FIG. 21 is a diagram for explaining another configuration of the coil portion in the modified embodiment. FIG. 21A is an overall perspective view, and FIG. 21B shows a longitudinal section at a straight portion and a curved portion.

  Further, in the above-described modification, the second soft magnetic member Ma may be disposed only in the linear portions of the so-called racetrack type coils 31 and 41 as shown in FIG. In this embodiment, the coils 31 and 41 are not oval, but are modified racetrack types in which the degree of bending of the opposite curved portions is different from each other. Normally, the curved portion of the coil has a relatively weak interaction with the permanent magnet of the rotor, while the linear portion has a relatively strong interaction. For this reason, in the axial gap type brushless motor including the coil having such a configuration, the magnetic flux is guided to the linear portion having a strong interaction, so that the rotational torque can be increased more effectively. And in such a structure, the bendability in the curved part of a coil can also be improved.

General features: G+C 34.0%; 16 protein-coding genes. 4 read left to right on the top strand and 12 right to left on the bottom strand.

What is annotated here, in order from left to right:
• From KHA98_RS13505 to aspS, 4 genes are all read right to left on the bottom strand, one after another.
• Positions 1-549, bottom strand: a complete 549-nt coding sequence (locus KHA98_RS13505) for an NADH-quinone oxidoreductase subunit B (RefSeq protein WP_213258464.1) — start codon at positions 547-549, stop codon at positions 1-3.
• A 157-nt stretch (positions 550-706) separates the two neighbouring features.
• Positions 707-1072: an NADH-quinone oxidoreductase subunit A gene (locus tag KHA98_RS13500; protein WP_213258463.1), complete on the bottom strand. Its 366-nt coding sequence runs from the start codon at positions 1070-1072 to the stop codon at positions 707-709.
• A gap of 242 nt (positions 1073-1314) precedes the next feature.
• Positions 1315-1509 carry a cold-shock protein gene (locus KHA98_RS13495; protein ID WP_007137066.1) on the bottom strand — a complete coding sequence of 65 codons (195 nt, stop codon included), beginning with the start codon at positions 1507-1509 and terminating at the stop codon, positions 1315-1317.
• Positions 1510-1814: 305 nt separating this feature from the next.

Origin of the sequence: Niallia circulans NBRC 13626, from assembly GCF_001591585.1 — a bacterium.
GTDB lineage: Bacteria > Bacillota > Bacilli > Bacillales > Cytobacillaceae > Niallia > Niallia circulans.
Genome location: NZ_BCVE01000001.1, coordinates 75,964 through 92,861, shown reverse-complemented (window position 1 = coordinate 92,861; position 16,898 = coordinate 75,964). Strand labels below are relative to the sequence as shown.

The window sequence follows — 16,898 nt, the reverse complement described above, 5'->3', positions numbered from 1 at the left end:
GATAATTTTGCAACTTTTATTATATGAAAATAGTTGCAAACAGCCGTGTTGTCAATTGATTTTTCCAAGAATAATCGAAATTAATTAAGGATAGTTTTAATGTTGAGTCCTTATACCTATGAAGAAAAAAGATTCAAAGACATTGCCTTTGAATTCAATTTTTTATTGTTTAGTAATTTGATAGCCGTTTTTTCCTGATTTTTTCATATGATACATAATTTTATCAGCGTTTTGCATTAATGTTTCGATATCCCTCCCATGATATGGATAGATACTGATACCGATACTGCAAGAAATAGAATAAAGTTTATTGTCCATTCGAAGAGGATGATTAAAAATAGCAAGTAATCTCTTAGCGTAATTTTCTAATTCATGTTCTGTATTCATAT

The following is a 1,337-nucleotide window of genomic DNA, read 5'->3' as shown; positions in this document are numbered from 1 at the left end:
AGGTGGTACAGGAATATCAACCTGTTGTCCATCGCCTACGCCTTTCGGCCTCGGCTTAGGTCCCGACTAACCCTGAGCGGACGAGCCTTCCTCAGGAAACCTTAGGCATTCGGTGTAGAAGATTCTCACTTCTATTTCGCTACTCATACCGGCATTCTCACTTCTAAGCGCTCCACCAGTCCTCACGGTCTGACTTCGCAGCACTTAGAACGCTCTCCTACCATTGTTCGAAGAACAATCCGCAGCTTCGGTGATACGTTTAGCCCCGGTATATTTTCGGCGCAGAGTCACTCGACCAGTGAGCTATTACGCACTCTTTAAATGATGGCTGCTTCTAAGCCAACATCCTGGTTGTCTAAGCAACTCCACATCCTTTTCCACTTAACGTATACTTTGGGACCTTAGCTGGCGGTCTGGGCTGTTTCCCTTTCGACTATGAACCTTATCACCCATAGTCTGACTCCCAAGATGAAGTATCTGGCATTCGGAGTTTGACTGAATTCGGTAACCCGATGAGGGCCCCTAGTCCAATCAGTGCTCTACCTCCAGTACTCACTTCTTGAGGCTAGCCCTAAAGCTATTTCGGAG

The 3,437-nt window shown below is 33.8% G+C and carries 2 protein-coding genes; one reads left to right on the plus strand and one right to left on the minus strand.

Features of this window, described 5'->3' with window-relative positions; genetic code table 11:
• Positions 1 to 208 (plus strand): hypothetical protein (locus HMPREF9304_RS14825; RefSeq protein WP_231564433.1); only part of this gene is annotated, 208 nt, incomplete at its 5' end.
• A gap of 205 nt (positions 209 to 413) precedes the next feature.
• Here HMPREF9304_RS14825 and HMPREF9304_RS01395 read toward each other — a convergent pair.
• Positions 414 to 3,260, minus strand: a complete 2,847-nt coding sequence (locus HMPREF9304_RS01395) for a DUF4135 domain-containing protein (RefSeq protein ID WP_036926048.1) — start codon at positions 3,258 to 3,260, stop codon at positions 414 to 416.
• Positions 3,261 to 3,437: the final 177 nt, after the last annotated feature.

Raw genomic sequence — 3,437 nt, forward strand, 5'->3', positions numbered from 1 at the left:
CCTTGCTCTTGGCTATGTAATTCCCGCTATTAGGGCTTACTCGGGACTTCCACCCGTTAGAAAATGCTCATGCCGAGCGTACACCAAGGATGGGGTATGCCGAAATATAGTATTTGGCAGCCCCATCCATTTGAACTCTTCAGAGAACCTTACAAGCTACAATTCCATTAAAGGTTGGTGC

In the above description, the axial gap type brushless motor is an inner rotor type, but may be an outer rotor type. Such an outer rotor type can be suitably applied to, for example, an in-wheel motor.

  FIG. 22 is a diagram showing a configuration of an outer rotor type axial gap type brushless motor. FIG. 22A shows a longitudinal section, and FIG. 22B shows a transverse section for showing the structure of the rotor. FIG. 22B shows a half of the rotor. FIG. 23 is a diagram schematically showing a magnetic circuit in the axial gap type brushless motor shown in FIG.